Soft Skills

【Workplace communication 101】3 tips to "hack" communication at work

Communications happen at work, especially when it involves teamwork or even working with people from different teams.  Check out 3 tips from our experts to hack communication and become an effective communicator at work today! 

Tip 1: Listen first, speak after

Communication is always a two-way street.  Imagine making conversation like in a tennis game, when the other person serves the ball, your mission is not only to get the ball over the net, but also to make sure they can hit the ball back.  Conversations are fun and interactive because people get to exchange ideas, just like the ball bouncing back and forth in the tennis game. These days, on the other hand, people have forgotten the arts of active listening.  While we all love to be heard, it’s essential to pause during a conversation, and listen to what other people are saying.

What is active listening and why is it so important?

We all know what listening is.  But active listening is more than just hearing what others say, it’s about focusing on the speaker, understanding their message and responding thoughtfully.  Once you’ve acquired this soft skill, you’ll become more valuable because you’ll be able to build trustful relationships and connections with people.  People will be more likely to talk to you because active listening helps others feel more comfortable and connected with you.  This can help open up opportunities to collaborate with others.  Active listening can also help with identifying and solving problems at work.  When you actively listen to people, you can detect challenges and difficulties others might be facing.  

How to improve your active listening skills?

Active listening skills take time to develop and practice more whenever you communicate with people.  Here are some of the tips to do:

Ask the right questions

While listening to others, you can guide them into sharing more information by asking open-ended questions and questions that can narrow down a broad subject.  Start off by summarizing what they’ve talked about, and guide them to provide more details about what they’ve shared. 

Display empathy

When it comes to communicating with your colleagues at work, showing that you’re able to recognise their emotions and share their feelings can help connecting with them.  You can also establish a sense of mutual trust by simply acknowledging their feelings. 

Use body language

Body language tells a lot about how you engage in the conversation.  A simple nod, smile and eye contact can make a big difference in developing the connection between you and your speaking partner.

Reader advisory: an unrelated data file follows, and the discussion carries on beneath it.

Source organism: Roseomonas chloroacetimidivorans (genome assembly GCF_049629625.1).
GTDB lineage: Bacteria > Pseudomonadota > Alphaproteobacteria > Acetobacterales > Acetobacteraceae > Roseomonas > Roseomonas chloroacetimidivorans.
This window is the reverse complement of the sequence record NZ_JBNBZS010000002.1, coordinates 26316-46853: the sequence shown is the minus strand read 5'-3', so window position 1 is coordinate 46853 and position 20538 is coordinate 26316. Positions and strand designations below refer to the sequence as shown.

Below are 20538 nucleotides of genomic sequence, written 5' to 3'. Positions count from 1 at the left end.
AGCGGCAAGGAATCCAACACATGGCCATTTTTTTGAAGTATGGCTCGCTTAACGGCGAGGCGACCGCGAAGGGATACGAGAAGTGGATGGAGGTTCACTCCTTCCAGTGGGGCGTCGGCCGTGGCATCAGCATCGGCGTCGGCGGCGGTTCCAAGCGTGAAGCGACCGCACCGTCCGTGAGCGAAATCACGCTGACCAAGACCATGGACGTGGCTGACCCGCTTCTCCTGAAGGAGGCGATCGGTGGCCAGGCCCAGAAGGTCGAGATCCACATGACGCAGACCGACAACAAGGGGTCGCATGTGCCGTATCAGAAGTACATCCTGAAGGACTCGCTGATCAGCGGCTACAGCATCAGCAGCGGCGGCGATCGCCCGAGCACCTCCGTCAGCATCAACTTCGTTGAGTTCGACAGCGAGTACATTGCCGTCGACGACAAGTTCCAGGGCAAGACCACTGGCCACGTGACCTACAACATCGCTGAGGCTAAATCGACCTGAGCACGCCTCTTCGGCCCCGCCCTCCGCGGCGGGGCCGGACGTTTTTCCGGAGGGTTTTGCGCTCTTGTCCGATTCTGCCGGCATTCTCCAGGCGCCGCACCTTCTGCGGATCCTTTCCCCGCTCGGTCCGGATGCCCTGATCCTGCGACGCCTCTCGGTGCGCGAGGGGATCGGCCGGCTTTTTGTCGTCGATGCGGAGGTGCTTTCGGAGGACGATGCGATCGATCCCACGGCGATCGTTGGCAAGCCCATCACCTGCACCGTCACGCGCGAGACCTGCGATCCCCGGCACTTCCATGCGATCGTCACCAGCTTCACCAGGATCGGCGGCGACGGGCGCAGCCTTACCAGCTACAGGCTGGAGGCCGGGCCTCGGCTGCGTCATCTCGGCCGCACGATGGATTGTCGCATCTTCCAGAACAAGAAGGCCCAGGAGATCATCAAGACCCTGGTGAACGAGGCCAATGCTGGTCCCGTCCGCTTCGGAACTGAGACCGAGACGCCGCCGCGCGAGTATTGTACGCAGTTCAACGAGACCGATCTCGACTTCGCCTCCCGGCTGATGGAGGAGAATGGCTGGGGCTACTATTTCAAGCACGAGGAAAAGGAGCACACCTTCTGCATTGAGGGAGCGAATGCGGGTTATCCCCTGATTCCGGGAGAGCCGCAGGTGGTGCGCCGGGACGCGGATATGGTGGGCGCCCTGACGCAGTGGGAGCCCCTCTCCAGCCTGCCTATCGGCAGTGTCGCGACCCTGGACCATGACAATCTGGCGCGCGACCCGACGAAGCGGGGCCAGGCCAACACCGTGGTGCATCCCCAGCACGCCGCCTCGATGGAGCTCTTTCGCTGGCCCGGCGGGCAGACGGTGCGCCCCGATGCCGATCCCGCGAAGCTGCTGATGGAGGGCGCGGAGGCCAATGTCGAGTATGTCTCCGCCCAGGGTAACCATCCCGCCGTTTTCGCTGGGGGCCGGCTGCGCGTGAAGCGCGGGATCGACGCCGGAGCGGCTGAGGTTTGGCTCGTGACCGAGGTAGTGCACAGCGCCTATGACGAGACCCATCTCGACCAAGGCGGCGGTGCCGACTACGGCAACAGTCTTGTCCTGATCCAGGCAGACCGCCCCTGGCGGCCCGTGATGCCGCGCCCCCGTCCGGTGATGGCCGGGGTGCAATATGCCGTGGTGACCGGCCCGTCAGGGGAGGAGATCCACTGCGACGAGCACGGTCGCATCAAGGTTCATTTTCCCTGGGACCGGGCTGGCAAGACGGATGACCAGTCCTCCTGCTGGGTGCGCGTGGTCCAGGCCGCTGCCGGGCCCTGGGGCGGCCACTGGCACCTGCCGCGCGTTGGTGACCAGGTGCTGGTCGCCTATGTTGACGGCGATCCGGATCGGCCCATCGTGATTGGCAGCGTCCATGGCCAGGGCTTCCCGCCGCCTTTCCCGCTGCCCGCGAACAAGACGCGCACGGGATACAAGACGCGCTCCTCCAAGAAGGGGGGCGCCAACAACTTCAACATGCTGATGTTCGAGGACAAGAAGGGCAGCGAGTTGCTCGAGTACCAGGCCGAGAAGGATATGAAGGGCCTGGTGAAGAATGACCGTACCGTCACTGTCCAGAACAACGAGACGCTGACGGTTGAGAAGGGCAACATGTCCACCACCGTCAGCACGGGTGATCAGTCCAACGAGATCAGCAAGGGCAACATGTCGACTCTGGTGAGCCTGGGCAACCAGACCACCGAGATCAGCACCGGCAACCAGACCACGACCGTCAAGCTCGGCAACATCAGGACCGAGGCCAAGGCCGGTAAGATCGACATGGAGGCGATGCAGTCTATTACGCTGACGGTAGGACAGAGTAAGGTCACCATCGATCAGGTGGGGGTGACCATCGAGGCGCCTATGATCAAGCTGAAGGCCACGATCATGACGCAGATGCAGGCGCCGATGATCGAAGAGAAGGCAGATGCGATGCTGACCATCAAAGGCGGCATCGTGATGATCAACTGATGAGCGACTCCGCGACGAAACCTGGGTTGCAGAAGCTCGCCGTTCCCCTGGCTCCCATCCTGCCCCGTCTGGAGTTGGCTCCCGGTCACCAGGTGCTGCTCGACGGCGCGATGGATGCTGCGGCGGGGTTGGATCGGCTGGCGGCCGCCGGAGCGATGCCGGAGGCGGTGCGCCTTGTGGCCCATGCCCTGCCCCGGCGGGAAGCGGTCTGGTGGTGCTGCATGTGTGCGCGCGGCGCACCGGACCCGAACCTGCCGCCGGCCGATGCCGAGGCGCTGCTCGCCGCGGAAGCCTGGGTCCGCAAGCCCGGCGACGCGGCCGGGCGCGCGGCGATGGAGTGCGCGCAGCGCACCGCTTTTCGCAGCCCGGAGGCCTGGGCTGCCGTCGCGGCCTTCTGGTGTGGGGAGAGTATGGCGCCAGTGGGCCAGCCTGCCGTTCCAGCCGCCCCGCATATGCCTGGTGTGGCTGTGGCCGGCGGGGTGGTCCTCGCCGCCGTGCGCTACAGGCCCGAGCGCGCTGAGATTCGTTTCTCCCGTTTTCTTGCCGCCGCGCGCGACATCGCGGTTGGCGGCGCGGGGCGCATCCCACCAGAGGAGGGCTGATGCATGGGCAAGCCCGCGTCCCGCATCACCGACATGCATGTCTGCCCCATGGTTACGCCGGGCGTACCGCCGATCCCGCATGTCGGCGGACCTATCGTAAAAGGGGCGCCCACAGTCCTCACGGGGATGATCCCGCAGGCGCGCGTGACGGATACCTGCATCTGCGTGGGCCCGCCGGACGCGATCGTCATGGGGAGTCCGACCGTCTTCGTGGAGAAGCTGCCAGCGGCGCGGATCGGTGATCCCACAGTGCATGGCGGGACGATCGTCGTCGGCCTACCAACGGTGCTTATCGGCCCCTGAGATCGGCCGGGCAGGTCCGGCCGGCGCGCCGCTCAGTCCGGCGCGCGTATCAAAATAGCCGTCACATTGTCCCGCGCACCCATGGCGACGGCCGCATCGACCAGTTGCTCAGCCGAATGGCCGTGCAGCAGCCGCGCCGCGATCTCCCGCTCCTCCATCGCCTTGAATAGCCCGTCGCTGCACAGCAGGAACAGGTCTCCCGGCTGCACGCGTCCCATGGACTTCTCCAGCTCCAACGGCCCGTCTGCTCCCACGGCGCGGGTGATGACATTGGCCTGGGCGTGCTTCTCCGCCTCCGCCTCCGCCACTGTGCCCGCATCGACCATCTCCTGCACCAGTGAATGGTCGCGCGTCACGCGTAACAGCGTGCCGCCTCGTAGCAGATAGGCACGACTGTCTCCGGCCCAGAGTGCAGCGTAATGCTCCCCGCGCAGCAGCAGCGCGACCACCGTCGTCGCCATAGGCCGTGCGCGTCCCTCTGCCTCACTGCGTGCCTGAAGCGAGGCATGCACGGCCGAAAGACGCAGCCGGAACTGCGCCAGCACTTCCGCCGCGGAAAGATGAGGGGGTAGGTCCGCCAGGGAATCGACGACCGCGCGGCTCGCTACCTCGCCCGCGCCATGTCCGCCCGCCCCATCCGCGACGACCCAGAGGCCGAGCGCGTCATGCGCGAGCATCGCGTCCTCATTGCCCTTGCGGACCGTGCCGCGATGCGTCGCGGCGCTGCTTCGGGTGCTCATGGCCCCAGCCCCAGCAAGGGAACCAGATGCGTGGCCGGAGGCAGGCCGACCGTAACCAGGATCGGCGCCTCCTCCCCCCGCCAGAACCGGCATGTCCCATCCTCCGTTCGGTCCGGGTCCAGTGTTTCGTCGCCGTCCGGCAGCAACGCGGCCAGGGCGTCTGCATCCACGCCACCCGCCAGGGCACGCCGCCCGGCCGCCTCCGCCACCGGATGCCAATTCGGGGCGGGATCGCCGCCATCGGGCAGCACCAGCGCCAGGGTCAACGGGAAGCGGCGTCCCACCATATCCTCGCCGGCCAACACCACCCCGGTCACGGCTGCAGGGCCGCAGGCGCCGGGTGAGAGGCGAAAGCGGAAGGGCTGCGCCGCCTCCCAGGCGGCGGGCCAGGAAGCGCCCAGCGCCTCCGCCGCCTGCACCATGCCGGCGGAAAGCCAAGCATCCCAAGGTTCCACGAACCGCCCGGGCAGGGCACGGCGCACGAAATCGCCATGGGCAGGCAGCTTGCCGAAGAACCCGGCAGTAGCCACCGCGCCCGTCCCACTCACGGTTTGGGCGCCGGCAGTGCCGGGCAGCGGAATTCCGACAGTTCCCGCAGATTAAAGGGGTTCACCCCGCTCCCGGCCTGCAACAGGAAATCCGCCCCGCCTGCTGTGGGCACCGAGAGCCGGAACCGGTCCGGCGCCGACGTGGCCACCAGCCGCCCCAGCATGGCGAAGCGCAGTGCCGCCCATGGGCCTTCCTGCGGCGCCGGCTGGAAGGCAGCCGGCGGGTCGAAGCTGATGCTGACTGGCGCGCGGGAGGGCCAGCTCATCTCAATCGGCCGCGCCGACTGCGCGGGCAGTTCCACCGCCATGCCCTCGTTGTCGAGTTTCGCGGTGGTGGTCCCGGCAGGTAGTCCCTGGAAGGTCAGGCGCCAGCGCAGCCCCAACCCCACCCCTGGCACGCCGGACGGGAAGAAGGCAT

Tip 2: Stay positive

When it comes to communicating with your colleagues, discussions might turn into debates easily because we might see things differently.  Apart from active listening, it’s also important to mind what we say. 

Mind your language 

Be conscious of the words you use when speaking and thinking.  Instead of saying something negative, try finding words that are more neutral and positive.  For instance, instead of saying “no, I can’t do this task because I’m busy”, try saying “I’m sorry that it’s not possible because my schedule is packed this month”.  

Practice gratitude

Teamwork means everyone needs to contribute to the same goals.  It’s important to not take things for granted.  When communicating with others at work, try expressing your gratitude and make compliments to others’ work.  This can help with connecting with others more positively. 

Tip 3: Get to the point 

When we’re nervous, we tend to ramble and talk more than we should.  The conversation gets overwhelming and the one listening gets confused.  Miscommunications happen when we can't get to the point.

Pause, then talk

When you feel like you’re going to ramble, take a 5-second pause.  Gather your thoughts and reframe what you’d like to say.  Having a 5-second break can help you refocus on the conversation and dim the urge to over-talk.

Frame your conversation

By framing your conversation, you can quickly organize your thoughts.  It can also help make sure what you’re saying is strong and powerful enough to be heard.  Let’s say you’re convincing someone, try stating the benefits of your proposal first, then explain them one by one.  Finish off by explaining what needs to be done.  Having a clear framework for your ideas can make sure people understand what you’re trying to deliver.

There’s no natural-born conversationalist.  Communication takes a lot of practice and there’s never a perfect formula for communicating. 

Improve your soft skills today and ace communication at work! Click here to check out sofasoda’s courses on effective communication by Gary Lo, TEDx Speaker and coach today!







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